Now that we know how to mine the data we need, it’s time to put it to work for us. Analyzing voter data is not much fun. It’s mind-numbing, in fact. But it’s the type of thing where if you stare at it long enough, eventually all the pieces fit together and suddenly you have a plan.
There’s no works-every-time system for analyzing voter data. Every town is different, and every precinct within that town is different. You may need to devise different strategies for different precincts depending on the demographic and political make up of the neighborhood. Sometimes geography makes a big difference in how you approach campaigning, messaging, and grass roots / voter contact efforts.
Many, many political districts, especially at the state and federal levels (state representative or national House races), span both tightly packed city precincts and winding country roads. You face very different challenges depending on where you are campaigning on a particular day. Doing door-to-door voter contact in the city, you have to figure out how to get into apartment buildings that are locked to non-residents. How do you get endorsements from local businesses? In the country you have to drive from one house to the next to go door-to-door; is there a better way? Should a local supporter hold a coffee with 10-15 voters instead? What message resonates with farmers and which with a small business owner? Career women and stay-at-home moms?
This is why in many cases you need to break out your voter data into individual precincts or groups of precincts and adjust your message and strategy accordingly.
So where do you begin?
Start with answering these questions about each and every precinct in your political district.
Are the voters heavily partisan or is this a fairly ‘swing’ precinct?
If it’s a strongly republican district, it’s ripe for GOTV and volunteer recruitment, and an especially important precinct during a primary. If it’s strongly democrat, you may not want to waste time there at all (although I very rarely advocate abandoning a precinct entirely. Every little vote counts.) Or perhaps there’s an issue that you believe will resonate well with Democrats that you can play up in this area.
How has this precinct changed over time?
Old voters die, neighborhoods gentrify, new people means new and different concerns. If you see an area, for example, that is gradually becoming more right-leaning, it could be that what once was a senior citizen neighborhood has been slowly taken over by new young and growing families who value keeping their tax dollars over social security concerns. That’s just one example. It helps to put boots on the ground in these neighborhoods and just feel out who lives there. Often a precinct is given up as “primarily Democrat” when, upon closer examination, it isn’t necessarily so.
What is the demographic make-up of this precinct? Race? Average income? Home-owners or renters? Religious, and what type, or unaffiliated?
Different groups care about different issues. It’s as simple as that. Tailor your message in that area to the voters who are receiving it.
Are the voters here voting in every election/for every candidate?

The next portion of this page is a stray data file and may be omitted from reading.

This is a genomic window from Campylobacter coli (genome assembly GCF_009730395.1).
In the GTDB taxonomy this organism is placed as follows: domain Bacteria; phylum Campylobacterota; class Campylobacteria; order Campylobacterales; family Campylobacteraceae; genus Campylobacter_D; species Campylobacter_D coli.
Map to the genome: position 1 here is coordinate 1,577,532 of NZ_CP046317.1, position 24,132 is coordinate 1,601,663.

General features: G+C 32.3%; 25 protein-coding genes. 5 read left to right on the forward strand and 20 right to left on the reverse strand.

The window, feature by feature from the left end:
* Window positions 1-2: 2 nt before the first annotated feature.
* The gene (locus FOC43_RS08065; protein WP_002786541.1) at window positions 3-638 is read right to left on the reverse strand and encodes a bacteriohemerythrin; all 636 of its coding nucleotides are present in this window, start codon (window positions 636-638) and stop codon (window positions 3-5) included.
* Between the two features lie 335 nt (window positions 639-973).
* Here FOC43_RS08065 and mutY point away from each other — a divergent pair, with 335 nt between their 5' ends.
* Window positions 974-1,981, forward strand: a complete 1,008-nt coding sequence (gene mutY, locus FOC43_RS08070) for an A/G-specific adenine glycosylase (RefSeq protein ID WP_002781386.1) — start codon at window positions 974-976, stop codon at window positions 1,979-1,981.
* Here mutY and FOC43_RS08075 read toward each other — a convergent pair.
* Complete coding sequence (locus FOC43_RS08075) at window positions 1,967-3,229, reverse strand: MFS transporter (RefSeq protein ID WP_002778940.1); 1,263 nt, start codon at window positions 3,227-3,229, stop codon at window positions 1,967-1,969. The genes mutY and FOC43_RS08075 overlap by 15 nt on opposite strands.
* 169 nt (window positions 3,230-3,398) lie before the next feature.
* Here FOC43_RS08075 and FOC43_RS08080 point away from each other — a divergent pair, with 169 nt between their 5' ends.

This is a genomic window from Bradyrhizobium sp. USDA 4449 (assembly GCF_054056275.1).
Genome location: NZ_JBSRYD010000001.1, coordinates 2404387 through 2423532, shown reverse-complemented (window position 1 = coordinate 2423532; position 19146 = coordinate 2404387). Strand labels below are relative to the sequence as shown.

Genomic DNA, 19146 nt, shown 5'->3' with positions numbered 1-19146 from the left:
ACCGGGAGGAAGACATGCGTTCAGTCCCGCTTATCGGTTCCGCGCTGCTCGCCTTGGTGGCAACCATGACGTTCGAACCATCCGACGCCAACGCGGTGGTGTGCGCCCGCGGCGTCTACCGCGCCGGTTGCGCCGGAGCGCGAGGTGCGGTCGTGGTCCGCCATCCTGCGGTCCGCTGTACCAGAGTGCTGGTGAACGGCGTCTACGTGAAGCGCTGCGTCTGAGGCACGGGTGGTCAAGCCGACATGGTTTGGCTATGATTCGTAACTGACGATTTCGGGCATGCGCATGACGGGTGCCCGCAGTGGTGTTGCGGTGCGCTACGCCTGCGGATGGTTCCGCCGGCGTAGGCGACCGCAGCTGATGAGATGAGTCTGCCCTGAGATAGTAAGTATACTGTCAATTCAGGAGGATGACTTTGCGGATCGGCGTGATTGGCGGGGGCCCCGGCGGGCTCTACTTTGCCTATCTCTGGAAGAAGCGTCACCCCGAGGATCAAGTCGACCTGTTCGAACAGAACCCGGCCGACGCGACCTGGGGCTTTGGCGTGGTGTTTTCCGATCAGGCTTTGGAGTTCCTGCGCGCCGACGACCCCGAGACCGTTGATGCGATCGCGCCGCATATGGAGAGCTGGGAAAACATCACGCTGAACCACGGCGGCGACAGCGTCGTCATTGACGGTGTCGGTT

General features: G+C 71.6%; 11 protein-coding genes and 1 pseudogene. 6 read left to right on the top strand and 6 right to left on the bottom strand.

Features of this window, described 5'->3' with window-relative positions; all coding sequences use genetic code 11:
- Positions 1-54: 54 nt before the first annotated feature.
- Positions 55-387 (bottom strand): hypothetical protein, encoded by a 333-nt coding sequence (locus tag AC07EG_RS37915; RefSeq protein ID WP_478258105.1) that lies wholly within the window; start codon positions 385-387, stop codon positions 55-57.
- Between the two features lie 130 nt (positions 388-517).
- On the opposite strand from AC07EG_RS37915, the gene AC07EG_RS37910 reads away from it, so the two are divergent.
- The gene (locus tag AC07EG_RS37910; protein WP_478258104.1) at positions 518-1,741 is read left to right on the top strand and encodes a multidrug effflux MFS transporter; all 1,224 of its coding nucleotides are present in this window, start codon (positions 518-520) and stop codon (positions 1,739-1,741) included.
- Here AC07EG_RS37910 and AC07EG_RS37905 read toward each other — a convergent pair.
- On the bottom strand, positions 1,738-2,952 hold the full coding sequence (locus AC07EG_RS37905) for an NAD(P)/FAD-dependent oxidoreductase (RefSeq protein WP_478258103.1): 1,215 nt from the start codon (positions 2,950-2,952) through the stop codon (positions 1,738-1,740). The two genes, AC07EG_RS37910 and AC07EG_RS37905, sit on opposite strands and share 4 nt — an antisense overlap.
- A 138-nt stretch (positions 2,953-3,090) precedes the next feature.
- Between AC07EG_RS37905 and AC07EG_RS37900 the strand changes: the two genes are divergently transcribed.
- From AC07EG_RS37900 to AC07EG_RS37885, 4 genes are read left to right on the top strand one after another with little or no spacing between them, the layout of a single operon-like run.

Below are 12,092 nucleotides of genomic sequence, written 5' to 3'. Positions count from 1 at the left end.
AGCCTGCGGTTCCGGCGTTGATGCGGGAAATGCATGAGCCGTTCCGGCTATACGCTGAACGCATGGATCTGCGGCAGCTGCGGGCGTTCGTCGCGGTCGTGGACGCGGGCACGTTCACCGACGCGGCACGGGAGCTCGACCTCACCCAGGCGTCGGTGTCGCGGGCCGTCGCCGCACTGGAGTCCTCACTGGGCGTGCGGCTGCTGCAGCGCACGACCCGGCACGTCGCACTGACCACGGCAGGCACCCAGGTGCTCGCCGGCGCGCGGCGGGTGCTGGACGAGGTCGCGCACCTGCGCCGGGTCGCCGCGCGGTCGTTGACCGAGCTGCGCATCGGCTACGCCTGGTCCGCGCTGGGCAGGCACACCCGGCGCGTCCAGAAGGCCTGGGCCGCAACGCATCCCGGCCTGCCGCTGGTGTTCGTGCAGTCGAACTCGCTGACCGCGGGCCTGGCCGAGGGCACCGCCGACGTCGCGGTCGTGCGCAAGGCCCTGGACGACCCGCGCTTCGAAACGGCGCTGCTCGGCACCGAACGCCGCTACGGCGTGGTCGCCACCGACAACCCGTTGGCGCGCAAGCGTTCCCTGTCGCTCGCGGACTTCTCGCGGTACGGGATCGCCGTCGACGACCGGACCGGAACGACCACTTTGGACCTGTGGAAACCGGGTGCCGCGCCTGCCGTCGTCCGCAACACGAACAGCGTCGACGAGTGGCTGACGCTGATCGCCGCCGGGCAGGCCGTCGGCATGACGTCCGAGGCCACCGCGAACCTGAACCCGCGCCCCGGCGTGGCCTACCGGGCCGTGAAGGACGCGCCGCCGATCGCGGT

There are tons of people who go to the polls and simply leave blank the races in which they don’t recognize a name. This is a prime opportunity for voter contact! You know they go to the polls on Election Day, and getting them there is half the battle (the harder half). This is likely a place to show your face often.
Have voters favored different parties for different races?
Try to figure out why.
Some elected officials have such a hold on their electorate, or have just always been there, that everybody just continues voting for them, regardless of party affiliation. But they vote differently for other races with less familiar candidates. Maybe you can convince them to vote for you. Or maybe you can take a look at that “outlier” official and latch onto his positive qualities. Or if you’re actually running against that incumbent, it reveals to you how you should craft your message in regards to comparing/contrasting yourself with him.
How do the local issues affect this precinct?
Your district is unique and your message must match it. Focus on the things that matter to the voters here and now.
As you go through this exercise, you will probably come up with many more questions specific to your campaign and your district. You will also need to do additional research (think, microfilm newspapers at the library) to figure out what events and issues have affected past elections. As you put it all together, I promise, you will have an “Ah ha!” moment—or several, more likely—as you go precinct by precinct devising your campaign plan.
Rank your precincts
After you’ve done all that work, you need to prioritize which precincts are the most important, which you simply shouldn’t waste time and/or money on, and which are somewhere in between. You can throw them into these three tiers, or if you’re Type A like me, you’ll want to rank every single precinct in order, and maybe even have different ordered lists depending on the activity (communications vs. voter contact, for example).
The rest of your campaign strategy will grow organically out of this analysis. These numbers will reveal if your campaign has a chance at winning, and what path to take to get there. It’s important that you stick to it, because though current events, candidates, and circumstances chance, the numbers won’t. These are the hard facts upon which your campaign should be built.